Do Your Grades/GPA Matter?: Part 2

In the previous segment of this blog, we discussed the positive results of good grades. Good grades give you a stronger foundation to explore more options in terms of future possibilities, and garners positive attention. Lastly, the pursuit of it imparts individuals with more well-developed skills, methods, and values as a result of greater effort.

However, getting good grades are ultimately only half of the work needed to fully tap its potential benefits. GOOD GRADES DO NOT MEAN YOU CAN DO THE JOB, OR THAT YOU ARE THE BEST, AND MOST QUALIFIED. IT ONLY SUGGESTS THAT YOU CAN. Simply put, the true value of grades are negotiable.


So, let's go back to the question - do grades matter?


Good grades cannot sustain you by itself. Although good grades can grab attention, provide positive notions regarding your capacity and work ethic, and give you more options in life, its value is only reached when it is argued. When applying for competitive scholarships, grades are not the only factor used to measure an applicant. Their argumentation in an accompanying essay that explains the value of both their academic achievement and their future pursuit need to be just as strong. In a job interview, grades are attractive, but an individual must provide a clear argument that explains how their grades exemplify particular skillsets and work values needed for the job that is applied for. In applications for studies in programs in a particular school of merit, or further studies into graduate level education, statements of purpose must bolster why one’s academic position merits their acceptance. Good grades and strong GPAs are only the entranceway to a conversation regarding how your hard and soft skills resulted in that grade.

The value of grades can be further tapped by buttressing grades with tangible experiences. What experiences did you go through when working towards academic achievement that exemplifies your skills and values? In a class or project, what strategies, methodologies, and theoretical systems did you effectively use that make you an asset? What experiences and skills from internships, jobs, or volunteer assignments correlate with your academic achievement? If there is a relationship, how then can you exemplify in a clear argument how your success in academia supports your success in practical applications? What soft and hard skills are transferrable from those you learned in academia to its application outside? This arrangement also works in the opposite direction. Tangible experiences can also be strengthened through grades because you could argue how your academic accomplishment resulted in good work experiences.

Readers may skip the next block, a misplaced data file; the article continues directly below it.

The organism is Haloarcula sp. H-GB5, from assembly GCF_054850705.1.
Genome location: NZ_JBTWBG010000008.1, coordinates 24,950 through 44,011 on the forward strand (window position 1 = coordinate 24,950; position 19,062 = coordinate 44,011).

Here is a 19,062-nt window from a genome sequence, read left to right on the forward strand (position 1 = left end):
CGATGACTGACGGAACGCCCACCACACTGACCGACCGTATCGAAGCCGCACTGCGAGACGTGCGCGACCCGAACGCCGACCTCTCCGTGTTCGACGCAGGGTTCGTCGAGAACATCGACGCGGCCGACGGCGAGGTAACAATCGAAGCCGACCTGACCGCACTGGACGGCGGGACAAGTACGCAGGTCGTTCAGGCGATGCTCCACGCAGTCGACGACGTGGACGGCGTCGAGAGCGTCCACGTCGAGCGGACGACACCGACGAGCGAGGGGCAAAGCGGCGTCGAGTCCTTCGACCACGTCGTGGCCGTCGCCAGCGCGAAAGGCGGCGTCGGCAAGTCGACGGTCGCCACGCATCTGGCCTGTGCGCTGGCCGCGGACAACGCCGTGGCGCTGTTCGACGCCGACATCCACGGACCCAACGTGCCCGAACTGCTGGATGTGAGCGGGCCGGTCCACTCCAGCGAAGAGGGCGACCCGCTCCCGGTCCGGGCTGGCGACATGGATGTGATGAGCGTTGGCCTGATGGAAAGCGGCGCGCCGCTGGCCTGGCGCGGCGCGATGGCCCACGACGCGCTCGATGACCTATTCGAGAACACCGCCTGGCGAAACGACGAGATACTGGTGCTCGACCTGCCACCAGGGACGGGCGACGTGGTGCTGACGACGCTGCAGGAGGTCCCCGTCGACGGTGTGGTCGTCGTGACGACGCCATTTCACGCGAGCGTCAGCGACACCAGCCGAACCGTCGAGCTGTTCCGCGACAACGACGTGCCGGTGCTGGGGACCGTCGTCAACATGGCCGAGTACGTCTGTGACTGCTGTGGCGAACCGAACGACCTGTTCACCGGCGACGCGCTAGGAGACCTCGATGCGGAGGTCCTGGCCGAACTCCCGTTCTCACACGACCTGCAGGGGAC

Last, it is important to diversify outlets for experiences. Experience from work, extra-curriculars, volunteer opportunities, and internships provide you with avenues to hone what you learned in academia or provide you with new skills and values. These outlets could also be argued as having a positive impact on your academic success because practical applications provide important feedback to theoretical knowledge. Good grades are important, but they become more so when synthesized with experience.

The points above demonstrate that the value of a grade is realized through argumentation. Ergo, it is not enough to have the grade, because it is just as important or perhaps even more to demonstrate why that grade is of any value. In the end, the value of education needs to be expressed. Whether in a written form in a resume, essay, or cover letter, or verbally in an interview, the value is only known through strong negotiation. In that negotiation, it becomes important to provide examples, available through experiences in our activities.



Author: Elesar Ngateb

"Good grades are important, but they become more so when synthesized with experience."

In Elesar's second post of a two-part blog, he provides a more in-depth explanation to the question, "do my grades/GPA matter?". He explains that grades alone isn't enough to sustain you. It should also be accompanied by experiences.

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